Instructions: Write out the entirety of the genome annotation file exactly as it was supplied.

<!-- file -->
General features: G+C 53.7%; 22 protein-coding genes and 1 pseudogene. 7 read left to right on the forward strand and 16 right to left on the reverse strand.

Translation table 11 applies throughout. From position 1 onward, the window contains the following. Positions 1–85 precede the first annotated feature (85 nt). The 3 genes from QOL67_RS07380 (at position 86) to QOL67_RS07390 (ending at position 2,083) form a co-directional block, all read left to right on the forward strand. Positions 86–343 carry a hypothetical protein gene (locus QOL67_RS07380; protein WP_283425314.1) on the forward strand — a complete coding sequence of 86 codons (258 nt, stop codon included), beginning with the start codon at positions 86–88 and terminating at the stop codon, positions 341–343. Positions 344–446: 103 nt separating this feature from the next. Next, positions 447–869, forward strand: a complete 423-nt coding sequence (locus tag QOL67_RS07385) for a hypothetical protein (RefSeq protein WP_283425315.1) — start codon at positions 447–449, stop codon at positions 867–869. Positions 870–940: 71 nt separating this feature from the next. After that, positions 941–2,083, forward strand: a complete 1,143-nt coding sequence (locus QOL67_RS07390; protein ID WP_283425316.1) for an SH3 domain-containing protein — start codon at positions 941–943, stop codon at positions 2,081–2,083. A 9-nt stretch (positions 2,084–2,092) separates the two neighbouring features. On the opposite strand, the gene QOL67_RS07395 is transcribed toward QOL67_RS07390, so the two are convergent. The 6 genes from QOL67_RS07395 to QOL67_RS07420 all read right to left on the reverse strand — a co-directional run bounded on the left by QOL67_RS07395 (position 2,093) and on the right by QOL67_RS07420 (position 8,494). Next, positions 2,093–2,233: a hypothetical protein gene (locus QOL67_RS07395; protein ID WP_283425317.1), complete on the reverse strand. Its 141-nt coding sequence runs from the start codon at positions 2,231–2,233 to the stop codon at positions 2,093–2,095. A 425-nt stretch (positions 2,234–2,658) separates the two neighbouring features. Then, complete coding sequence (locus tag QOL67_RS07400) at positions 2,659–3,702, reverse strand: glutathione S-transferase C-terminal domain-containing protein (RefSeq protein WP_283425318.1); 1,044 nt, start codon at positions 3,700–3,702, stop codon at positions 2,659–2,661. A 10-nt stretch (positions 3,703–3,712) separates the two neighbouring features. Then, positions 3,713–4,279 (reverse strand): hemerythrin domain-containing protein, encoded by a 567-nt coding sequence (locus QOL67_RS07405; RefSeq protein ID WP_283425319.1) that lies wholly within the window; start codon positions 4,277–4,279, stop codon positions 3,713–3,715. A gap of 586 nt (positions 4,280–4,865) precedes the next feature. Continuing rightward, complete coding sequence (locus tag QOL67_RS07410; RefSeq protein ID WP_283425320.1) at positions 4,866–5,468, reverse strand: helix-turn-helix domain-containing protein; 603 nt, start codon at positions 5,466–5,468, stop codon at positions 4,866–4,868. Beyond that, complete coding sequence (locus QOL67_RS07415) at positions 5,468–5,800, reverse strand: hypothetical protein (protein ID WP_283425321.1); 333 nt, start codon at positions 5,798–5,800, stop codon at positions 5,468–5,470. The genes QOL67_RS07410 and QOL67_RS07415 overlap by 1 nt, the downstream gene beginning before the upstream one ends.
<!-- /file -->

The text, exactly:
General features: G+C 53.7%; 22 protein-coding genes and 1 pseudogene. 7 read left to right on the forward strand and 16 right to left on the reverse strand.

Translation table 11 applies throughout. From position 1 onward, the window contains the following. Positions 1–85 precede the first annotated feature (85 nt). The 3 genes from QOL67_RS07380 (at position 86) to QOL67_RS07390 (ending at position 2,083) form a co-directional block, all read left to right on the forward strand. Positions 86–343 carry a hypothetical protein gene (locus QOL67_RS07380; protein WP_283425314.1) on the forward strand — a complete coding sequence of 86 codons (258 nt, stop codon included), beginning with the start codon at positions 86–88 and terminating at the stop codon, positions 341–343. Positions 344–446: 103 nt separating this feature from the next. Next, positions 447–869, forward strand: a complete 423-nt coding sequence (locus tag QOL67_RS07385) for a hypothetical protein (RefSeq protein WP_283425315.1) — start codon at positions 447–449, stop codon at positions 867–869. Positions 870–940: 71 nt separating this feature from the next. After that, positions 941–2,083, forward strand: a complete 1,143-nt coding sequence (locus QOL67_RS07390; protein ID WP_283425316.1) for an SH3 domain-containing protein — start codon at positions 941–943, stop codon at positions 2,081–2,083. A 9-nt stretch (positions 2,084–2,092) separates the two neighbouring features. On the opposite strand, the gene QOL67_RS07395 is transcribed toward QOL67_RS07390, so the two are convergent. The 6 genes from QOL67_RS07395 to QOL67_RS07420 all read right to left on the reverse strand — a co-directional run bounded on the left by QOL67_RS07395 (position 2,093) and on the right by QOL67_RS07420 (position 8,494). Next, positions 2,093–2,233: a hypothetical protein gene (locus QOL67_RS07395; protein ID WP_283425317.1), complete on the reverse strand. Its 141-nt coding sequence runs from the start codon at positions 2,231–2,233 to the stop codon at positions 2,093–2,095. A 425-nt stretch (positions 2,234–2,658) separates the two neighbouring features. Then, complete coding sequence (locus tag QOL67_RS07400) at positions 2,659–3,702, reverse strand: glutathione S-transferase C-terminal domain-containing protein (RefSeq protein WP_283425318.1); 1,044 nt, start codon at positions 3,700–3,702, stop codon at positions 2,659–2,661. A 10-nt stretch (positions 3,703–3,712) separates the two neighbouring features. Then, positions 3,713–4,279 (reverse strand): hemerythrin domain-containing protein, encoded by a 567-nt coding sequence (locus QOL67_RS07405; RefSeq protein ID WP_283425319.1) that lies wholly within the window; start codon positions 4,277–4,279, stop codon positions 3,713–3,715. A gap of 586 nt (positions 4,280–4,865) precedes the next feature. Continuing rightward, complete coding sequence (locus tag QOL67_RS07410; RefSeq protein ID WP_283425320.1) at positions 4,866–5,468, reverse strand: helix-turn-helix domain-containing protein; 603 nt, start codon at positions 5,466–5,468, stop codon at positions 4,866–4,868. Beyond that, complete coding sequence (locus QOL67_RS07415) at positions 5,468–5,800, reverse strand: hypothetical protein (protein ID WP_283425321.1); 333 nt, start codon at positions 5,798–5,800, stop codon at positions 5,468–5,470. The genes QOL67_RS07410 and QOL67_RS07415 overlap by 1 nt, the downstream gene beginning before the upstream one ends.